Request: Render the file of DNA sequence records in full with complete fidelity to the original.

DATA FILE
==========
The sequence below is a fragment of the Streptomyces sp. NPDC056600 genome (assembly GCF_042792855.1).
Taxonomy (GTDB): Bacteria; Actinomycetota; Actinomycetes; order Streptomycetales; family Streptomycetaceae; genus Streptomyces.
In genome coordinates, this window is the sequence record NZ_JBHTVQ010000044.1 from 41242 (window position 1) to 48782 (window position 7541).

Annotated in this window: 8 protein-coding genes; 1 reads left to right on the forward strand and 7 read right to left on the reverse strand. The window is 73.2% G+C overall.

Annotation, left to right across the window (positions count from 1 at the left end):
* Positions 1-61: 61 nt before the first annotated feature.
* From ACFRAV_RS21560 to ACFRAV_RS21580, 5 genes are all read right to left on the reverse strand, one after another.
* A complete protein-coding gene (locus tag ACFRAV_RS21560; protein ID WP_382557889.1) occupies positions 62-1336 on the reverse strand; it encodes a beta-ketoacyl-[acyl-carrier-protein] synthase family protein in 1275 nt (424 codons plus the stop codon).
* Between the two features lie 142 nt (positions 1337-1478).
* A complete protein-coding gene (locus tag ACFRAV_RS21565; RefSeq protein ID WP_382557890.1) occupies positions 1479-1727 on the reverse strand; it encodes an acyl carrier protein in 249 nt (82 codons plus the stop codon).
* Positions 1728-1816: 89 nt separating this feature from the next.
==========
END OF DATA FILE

The sequence below is a fragment of the Streptomyces sp. NPDC056600 genome (assembly GCF_042792855.1).
Taxonomy (GTDB): Bacteria; Actinomycetota; Actinomycetes; order Streptomycetales; family Streptomycetaceae; genus Streptomyces.
In genome coordinates, this window is the sequence record NZ_JBHTVQ010000044.1 from 41242 (window position 1) to 48782 (window position 7541).

Annotated in this window: 8 protein-coding genes; 1 reads left to right on the forward strand and 7 read right to left on the reverse strand. The window is 73.2% G+C overall.

Annotation, left to right across the window (positions count from 1 at the left end):
* Positions 1-61: 61 nt before the first annotated feature.
* From ACFRAV_RS21560 to ACFRAV_RS21580, 5 genes are all read right to left on the reverse strand, one after another.
* A complete protein-coding gene (locus tag ACFRAV_RS21560; protein ID WP_382557889.1) occupies positions 62-1336 on the reverse strand; it encodes a beta-ketoacyl-[acyl-carrier-protein] synthase family protein in 1275 nt (424 codons plus the stop codon).
* Between the two features lie 142 nt (positions 1337-1478).
* A complete protein-coding gene (locus tag ACFRAV_RS21565; RefSeq protein ID WP_382557890.1) occupies positions 1479-1727 on the reverse strand; it encodes an acyl carrier protein in 249 nt (82 codons plus the stop codon).
* Positions 1728-1816: 89 nt separating this feature from the next.